I’m enjoying a double-digit birth anniversary this year: 66. The 60s are supposed to be a significant age, the time when we pass from Middle Age to become “Elderly,” or as we’re referred to nowadays, a “Senior.”
I prefer to think of myself as an elder, in the ancient meaning of “one having authority by virtue of age and experience.” As I review my life so far, I wonder what happened to some of the thoughts and movements of my younger years, those passionate pursuits I shared with many others through the 60s, 70s and 80s.
Bioregionalism, for instance.
Despite the fact that globalism and “The Global Economy”are the chief instigators of excessive exploitation and consumption of natural raw materials that now plagues the Earth, thus laying waste to the neighborhood, and the neighbors hereabout, the antonym of globalism, bioregionalism, is all but forgotten.
First, a definition: Bioregionalism:
“a political, cultural, and ecological system or set of views based on naturally defined areas called bioregions. Bioregions are defined through physical and environmental features, including watershed boundaries and soil and terrain characteristics. Bioregionalism stresses that the determination of a bioregion is also a cultural phenomenon, and emphasizes local populations, knowledge, and solutions.” (http://en.wikipedia.org/wiki/Bioregionalism#cite_note-1)
This is the bioregion where I live, the Central Coast of California, betwixt the Santa Cruz Mountains and the Pacific Ocean near Monterey Bay. It’s dominated by the San Lorenzo River watershed in the center and the Pajaro River watershed in the east and south. Interestingly, this bioregion is home to the University of California Santa Cruz, where Raymond Dasmann developed the principles and practice of Bioregionalism in the 70s and 80s, along with Peter Berg from the Bay Area bioregion some 70 miles north.
To a student of anthropology, bioregionalism seems familiar, logical and characteristic of human development from earliest human cultures up until agriculture began to reshape human relationships to the natural world. Almost all early cultures were organized bioregionally, usually around watersheds, since rivers were the easiest way to get around most parts of the world in the absence of roads. Alaska Native groups were organized along Alaskan river systems up until World War II, when the money economy took over most of traditional social organization.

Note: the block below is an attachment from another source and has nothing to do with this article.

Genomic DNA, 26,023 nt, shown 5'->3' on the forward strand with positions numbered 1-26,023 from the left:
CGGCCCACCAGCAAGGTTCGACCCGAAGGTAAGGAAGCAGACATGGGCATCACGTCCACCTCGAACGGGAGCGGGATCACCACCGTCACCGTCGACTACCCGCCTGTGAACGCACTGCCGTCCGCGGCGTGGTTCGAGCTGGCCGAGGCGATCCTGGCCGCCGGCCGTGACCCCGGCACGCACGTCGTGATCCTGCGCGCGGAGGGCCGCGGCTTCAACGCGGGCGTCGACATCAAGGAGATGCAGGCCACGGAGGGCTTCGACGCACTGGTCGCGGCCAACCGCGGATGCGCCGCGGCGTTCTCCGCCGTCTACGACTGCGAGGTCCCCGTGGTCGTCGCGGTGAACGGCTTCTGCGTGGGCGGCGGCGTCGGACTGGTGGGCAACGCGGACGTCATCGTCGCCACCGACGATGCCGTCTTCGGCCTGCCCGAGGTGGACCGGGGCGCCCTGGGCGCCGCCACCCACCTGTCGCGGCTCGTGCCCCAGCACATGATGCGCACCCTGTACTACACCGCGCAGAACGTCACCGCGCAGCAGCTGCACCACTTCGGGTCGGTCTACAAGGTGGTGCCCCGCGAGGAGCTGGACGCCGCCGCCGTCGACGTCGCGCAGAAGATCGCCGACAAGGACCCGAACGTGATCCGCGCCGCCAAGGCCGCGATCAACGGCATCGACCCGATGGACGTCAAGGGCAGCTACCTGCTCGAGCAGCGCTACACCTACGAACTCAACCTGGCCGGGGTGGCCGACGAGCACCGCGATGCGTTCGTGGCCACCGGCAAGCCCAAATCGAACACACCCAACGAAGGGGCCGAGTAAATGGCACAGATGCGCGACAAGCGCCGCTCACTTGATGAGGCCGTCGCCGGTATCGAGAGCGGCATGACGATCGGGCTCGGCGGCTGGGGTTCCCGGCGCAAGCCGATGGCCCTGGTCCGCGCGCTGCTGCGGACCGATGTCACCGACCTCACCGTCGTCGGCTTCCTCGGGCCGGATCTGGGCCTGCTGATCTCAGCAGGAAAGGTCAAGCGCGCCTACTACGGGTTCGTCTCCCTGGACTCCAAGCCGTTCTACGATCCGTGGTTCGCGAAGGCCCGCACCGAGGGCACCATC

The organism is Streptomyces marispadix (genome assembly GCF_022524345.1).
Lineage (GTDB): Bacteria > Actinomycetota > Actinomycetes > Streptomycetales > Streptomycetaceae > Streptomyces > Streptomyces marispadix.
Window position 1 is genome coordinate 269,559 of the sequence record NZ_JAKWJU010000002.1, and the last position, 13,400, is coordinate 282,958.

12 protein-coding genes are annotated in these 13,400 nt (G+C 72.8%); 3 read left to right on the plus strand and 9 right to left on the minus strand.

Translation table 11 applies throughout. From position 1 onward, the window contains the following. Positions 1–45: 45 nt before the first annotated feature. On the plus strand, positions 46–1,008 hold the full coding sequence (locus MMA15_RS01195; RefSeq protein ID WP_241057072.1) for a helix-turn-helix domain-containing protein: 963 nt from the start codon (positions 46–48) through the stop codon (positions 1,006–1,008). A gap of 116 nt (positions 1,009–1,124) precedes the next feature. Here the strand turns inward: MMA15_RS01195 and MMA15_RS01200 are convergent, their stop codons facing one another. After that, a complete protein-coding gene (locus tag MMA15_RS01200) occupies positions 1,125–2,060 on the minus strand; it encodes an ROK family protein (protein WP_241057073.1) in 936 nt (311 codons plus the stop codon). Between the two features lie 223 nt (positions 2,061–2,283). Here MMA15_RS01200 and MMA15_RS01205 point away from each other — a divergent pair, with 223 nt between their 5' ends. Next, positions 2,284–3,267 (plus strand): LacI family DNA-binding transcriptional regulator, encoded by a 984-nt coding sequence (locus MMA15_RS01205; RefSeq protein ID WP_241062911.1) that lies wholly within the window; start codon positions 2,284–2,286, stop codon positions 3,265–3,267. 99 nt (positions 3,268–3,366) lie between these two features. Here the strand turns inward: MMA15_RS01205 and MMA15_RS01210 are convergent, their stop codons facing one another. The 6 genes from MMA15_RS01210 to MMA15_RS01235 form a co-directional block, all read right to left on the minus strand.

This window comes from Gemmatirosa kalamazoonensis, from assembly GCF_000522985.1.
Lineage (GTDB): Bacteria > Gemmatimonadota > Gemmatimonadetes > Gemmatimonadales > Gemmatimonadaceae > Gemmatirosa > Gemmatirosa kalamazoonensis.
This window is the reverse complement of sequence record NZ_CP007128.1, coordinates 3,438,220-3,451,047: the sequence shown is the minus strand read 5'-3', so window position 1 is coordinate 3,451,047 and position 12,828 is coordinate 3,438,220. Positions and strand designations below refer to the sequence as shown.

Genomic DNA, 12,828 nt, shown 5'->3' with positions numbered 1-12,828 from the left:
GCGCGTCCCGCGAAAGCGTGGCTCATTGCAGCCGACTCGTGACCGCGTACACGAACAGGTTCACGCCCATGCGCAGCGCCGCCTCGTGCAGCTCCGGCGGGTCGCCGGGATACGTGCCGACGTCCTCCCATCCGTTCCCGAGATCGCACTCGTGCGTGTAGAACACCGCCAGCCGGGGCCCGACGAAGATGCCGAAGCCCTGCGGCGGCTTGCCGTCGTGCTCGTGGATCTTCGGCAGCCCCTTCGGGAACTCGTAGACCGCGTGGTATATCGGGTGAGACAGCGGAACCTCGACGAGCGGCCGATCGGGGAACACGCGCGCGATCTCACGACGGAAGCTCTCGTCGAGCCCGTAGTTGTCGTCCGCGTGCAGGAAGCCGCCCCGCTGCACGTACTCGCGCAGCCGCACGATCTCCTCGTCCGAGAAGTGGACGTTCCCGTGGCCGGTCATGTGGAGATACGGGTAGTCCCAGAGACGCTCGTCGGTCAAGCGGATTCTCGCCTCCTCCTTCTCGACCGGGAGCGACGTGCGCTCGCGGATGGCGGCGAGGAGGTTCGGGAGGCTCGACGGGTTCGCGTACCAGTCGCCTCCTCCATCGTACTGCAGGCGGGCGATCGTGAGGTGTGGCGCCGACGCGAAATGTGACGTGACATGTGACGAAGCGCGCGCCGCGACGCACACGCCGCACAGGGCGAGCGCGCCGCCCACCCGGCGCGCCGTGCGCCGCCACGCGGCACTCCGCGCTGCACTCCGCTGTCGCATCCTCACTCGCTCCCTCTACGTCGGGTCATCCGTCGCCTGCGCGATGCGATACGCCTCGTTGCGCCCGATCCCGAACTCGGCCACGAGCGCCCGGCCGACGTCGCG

People living bioregionally know the cycles and patterns of resource availability of the bioregion in which they live. They know when food grows and ripens, when the rains will come, from what direction and how much rain to expect. They know the habits and patterns of the animals and plants of the place and their interrelationships that help them all thrive. They know how to live in place without destroying the place in which they live.
The native people of my bioregion lived here for 8,000 years or so, in an ecosystem thriving with biodiversity and fecundity. Somehow, in the midst of such abundance, they did not over populate this place, they did not kill each other off in wars, they did not guard their food from others but practiced cooperation and sharing among their own kinship based groups and with others adjoining. They practiced a form of social storage, such that, when one group fell on hard times, other groups would give of their food and supplies, recognizing widespread fictive kinship ties in times of shortages.
When hunting and gathering, these bioregional people practiced an ancient culture in which the plants and animals were looked on as kin who were aware of the thoughts and actions of their human brethren, and were always treated, talked about and thought about with respect. The hunters’ clothing and equipment was made and decorated to please the spirits of the animals, who were always watching. Hunters took care not to speak of their intended prey before a hunt and always approached the hunt with humility and self-deprecation. When they had killed an animal, they thanked it for giving its life, gave it fresh water and cleaned and prepared the body in respectful, traditional patterns.
Similar practices were followed in gathering plant foods, speaking softly and respectfully, thanking the spirits of the plants for giving themselves for human food and never taking too much from any one place, so as to leave seeds and tubers for future plants and for food for animals who also depended on them.
In such a world, every action was suffused in meaning, a part of the eternal cycle of life and death, the turn of the seasons, the long slow march of climates. The stories told around the fire or oil lamps were the summing up of generations of experience living in place, as part of the place, part of the life and death of the place.
During my time in Alaska, I had opportunities to live with people still practicing, at least in part, the old subsistence lifestyle. They taught me a little bit of how they live in the world as part of the intricate web of life.
When I asked an old hunter foolish questions about why he did the things he did, why he butchered a seal just so, why he turned the moose’s severed head to the north, why he buried some of the bones underneath the spruce tree, he just smiled shyly and said, “Oh, that’s the way the old people did it early days ago.” He wouldn’t admit to any knowledge that would make him smarter than the moose lest the moose hear him and not present himself to be killed.
When I think back on my time with these gentle, bioregional people, and compare their lives with the frantic busyness, acquisitiveness, and overweening self-importance of modern civilized people, I can’t help but wonder where we went wrong.
How did we lose the awe and wonder of a world suffused with meaning? How did we come to worship dead material stuff and ignore the world full of aliveness? When did we lose track of the web of life?
What ever happened to bioregionalism?